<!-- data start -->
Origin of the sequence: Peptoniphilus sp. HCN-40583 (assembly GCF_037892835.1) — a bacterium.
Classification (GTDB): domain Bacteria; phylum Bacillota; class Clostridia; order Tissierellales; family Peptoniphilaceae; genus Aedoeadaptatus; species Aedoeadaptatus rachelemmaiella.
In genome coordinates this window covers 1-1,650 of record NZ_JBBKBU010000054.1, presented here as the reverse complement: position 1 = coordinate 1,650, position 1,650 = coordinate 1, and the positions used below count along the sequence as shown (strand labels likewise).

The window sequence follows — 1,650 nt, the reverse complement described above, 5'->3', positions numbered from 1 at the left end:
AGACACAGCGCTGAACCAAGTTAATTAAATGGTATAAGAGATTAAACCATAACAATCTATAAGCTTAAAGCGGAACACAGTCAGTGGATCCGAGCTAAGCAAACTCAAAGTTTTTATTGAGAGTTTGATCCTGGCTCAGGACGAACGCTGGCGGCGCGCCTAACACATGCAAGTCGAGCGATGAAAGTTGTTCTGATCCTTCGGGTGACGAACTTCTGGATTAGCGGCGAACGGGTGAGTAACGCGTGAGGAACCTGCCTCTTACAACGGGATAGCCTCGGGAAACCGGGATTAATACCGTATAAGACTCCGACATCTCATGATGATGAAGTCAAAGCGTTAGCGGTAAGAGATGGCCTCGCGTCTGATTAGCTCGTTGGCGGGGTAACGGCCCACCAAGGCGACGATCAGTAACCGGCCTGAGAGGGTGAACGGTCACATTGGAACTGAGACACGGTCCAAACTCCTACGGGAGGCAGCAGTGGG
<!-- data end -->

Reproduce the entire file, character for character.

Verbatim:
Origin of the sequence: Peptoniphilus sp. HCN-40583 (assembly GCF_037892835.1) — a bacterium.
Classification (GTDB): domain Bacteria; phylum Bacillota; class Clostridia; order Tissierellales; family Peptoniphilaceae; genus Aedoeadaptatus; species Aedoeadaptatus rachelemmaiella.
In genome coordinates this window covers 1-1,650 of record NZ_JBBKBU010000054.1, presented here as the reverse complement: position 1 = coordinate 1,650, position 1,650 = coordinate 1, and the positions used below count along the sequence as shown (strand labels likewise).

The window sequence follows — 1,650 nt, the reverse complement described above, 5'->3', positions numbered from 1 at the left end:
AGACACAGCGCTGAACCAAGTTAATTAAATGGTATAAGAGATTAAACCATAACAATCTATAAGCTTAAAGCGGAACACAGTCAGTGGATCCGAGCTAAGCAAACTCAAAGTTTTTATTGAGAGTTTGATCCTGGCTCAGGACGAACGCTGGCGGCGCGCCTAACACATGCAAGTCGAGCGATGAAAGTTGTTCTGATCCTTCGGGTGACGAACTTCTGGATTAGCGGCGAACGGGTGAGTAACGCGTGAGGAACCTGCCTCTTACAACGGGATAGCCTCGGGAAACCGGGATTAATACCGTATAAGACTCCGACATCTCATGATGATGAAGTCAAAGCGTTAGCGGTAAGAGATGGCCTCGCGTCTGATTAGCTCGTTGGCGGGGTAACGGCCCACCAAGGCGACGATCAGTAACCGGCCTGAGAGGGTGAACGGTCACATTGGAACTGAGACACGGTCCAAACTCCTACGGGAGGCAGCAGTGGG